I become paranoid and quit philosophy. But I need to make money somehow, so I become a jeweler. The problem with being a paranoid jeweler is this: Since I am doing close work, I must focus closely through a magnifying lens, which drastically reduces my ability to keep a constant wary eye on my surroundings. Fortunately, being the clever sort, I hit upon a solution: fisheye lenses!
Above each ear, I mount a fisheye lens, each with a 180-degree field of view, together drawing light from the entire 360 degrees of my environment. Mirrors redirect the light to a screen mounted eight inches in front of my eyes, entirely occluding my normal forward view. Reflections from the right-mounted lens fill almost the whole space before my right eye. Reflections from the left-mounted lens fill almost the whole space before my left eye. Thus, binocularly, I simultaneously see my entire 360-degree environment. No one can sneak up on me now! By shifting attention between my right and left eyes and by shifting my gaze direction, I can focus on different objects in my visual field, thus doing my jeweler's tasks. My best view is of objects near my ears, which in fact are magnified relative to what I could see unaided, while objects near midline, directly in front of me, behind me, or above or below me, are radically shrunk and curved. This is no big problem, though, because I can rotate my head to put whatever I want into the privileged field of view. I quickly acquire the habit of walking with my head turned ninety-degrees sideways and with my ear slightly angled toward the ground.
At first, of course, everything looks radically distorted, given what I am used to. Here's how things look on the right side of my visual field when I turn my right ear toward the sky:http://www.sandydan.com/photo/wide/fish/ftest5.jpg)
After a while, though, I get used to it -- just like people get used to convex rearview mirrors in cars and just like, given long enough, people adapt to lenses that completely invert the visual field. I come to expect that a gemstone of constant size will look like [this] when held before my forehead and like [that] when held before my ear. I learn to play catch, to ski, to drive a car (no need for rearview mirrors!). After long enough, things look right this way. I would be utterly stymied and physically incompetent without my fisheye lenses.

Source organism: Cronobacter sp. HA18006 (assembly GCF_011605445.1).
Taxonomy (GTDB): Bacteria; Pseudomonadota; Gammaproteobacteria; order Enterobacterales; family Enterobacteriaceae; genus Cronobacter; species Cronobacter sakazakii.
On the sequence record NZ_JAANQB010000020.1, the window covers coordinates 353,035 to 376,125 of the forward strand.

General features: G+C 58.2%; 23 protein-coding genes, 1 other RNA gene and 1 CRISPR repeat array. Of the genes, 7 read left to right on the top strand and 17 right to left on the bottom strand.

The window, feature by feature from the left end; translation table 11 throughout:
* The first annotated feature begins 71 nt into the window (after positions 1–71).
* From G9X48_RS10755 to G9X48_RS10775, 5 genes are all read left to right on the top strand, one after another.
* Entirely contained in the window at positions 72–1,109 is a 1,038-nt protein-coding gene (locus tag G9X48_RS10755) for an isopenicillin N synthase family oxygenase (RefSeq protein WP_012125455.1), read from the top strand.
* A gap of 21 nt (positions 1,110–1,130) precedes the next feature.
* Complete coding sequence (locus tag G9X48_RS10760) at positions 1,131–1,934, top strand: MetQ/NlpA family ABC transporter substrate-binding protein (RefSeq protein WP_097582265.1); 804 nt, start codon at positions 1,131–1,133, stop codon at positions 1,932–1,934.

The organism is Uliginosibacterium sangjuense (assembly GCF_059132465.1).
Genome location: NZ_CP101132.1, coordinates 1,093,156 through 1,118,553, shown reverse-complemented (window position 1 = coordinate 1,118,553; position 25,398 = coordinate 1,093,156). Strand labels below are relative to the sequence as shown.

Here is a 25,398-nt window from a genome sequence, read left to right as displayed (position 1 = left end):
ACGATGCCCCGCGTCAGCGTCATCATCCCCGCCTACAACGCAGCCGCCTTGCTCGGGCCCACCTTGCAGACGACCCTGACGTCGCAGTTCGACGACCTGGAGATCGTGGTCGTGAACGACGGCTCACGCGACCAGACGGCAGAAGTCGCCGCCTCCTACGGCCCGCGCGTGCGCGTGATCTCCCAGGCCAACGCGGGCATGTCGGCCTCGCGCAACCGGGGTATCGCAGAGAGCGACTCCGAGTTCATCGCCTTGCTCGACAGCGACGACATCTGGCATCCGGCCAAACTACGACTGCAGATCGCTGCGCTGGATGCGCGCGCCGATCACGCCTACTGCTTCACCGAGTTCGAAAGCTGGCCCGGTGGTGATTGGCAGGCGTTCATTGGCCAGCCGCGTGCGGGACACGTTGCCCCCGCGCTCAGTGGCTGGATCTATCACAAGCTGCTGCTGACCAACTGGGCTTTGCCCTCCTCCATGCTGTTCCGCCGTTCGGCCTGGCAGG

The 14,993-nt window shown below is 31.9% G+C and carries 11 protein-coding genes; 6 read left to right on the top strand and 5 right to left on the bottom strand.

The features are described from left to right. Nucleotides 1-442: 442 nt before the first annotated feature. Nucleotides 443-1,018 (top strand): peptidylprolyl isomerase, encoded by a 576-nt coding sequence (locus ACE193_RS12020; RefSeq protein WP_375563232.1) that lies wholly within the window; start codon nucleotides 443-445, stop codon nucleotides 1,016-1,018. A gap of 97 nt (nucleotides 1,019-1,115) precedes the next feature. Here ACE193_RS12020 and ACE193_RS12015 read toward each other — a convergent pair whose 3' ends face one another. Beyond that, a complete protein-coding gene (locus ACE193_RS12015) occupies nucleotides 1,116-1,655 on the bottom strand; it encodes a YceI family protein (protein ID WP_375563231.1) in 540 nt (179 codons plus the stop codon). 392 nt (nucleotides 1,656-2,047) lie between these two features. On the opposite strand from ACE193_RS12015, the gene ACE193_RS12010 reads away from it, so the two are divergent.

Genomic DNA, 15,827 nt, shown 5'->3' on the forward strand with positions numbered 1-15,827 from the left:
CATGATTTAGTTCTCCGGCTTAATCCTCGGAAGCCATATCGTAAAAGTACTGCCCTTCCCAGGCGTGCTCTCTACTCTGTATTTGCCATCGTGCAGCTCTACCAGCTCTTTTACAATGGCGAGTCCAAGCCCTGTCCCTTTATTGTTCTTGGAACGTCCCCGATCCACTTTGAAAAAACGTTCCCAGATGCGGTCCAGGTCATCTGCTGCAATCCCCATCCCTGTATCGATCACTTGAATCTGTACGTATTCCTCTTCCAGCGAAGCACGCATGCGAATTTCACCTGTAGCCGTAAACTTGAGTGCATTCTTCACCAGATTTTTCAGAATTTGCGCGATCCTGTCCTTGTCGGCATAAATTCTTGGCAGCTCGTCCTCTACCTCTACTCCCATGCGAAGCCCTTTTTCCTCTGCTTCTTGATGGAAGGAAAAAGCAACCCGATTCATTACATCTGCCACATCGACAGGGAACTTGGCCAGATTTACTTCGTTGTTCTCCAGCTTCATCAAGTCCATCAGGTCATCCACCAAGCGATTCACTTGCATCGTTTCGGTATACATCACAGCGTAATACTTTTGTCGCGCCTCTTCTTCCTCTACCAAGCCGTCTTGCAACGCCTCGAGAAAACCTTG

After long enough, do things go back to looking like they did before I put on the fisheye lenses, the way some people say (but not others!) that after adapting to visual-field inverting lenses things eventually go back to looking the way they did before having donned the lenses? That doesn't seem possible. Unlike in the inverting-lenses case, there doesn't seem to be sufficient symmetry to enable such an adaptation back. I see much better near my ear than in front of my forehead. I see a full 360 degrees. Things might come to look just like I expect, but they can't come look the same as before.
Do things nonetheless look illusory, though now I am used to the illusion? I'm inclined to say no. With full adaptation they will come to seem right, and not illusory -- just as it seems right and not illusory that the angle a person occupies in my visual field grows smaller as he walks away from me, just like it seems right and not illusory that the car behind me appears in my central rear view mirror in my forward gaze as I am driving (and not like a small car somehow elevated in the air in front of me, which I only intellectually know is really behind me). There's nothing intrinsically privileged, I'm inclined to think, about the particular camera obscura optics of the human eye, about our particular form of refraction and focus on an interior retinal hemisphere. Another species might be born with fisheyes, and talk and fight and do physics with us -- do it better than us, and think we are the ones with the weird set-up. A god might have a giant spherical eye gathering light from its interior, in which mortals dwell, with objects occupying more visual angle as they approach the surface of the sphere that bounds its indwellers' world. There is no objectively right visual optics.
From this, I think it might follow that our visual experience of the world as like [this] (and here I inwardly gesture at the way in which my office presents itself to me visually right now, the way my hand before my eyes looks to me right now), is no more the one right veridical visual phenomenology of shape and size and distance than that of my fisheye future self or that of the sphere-eye god.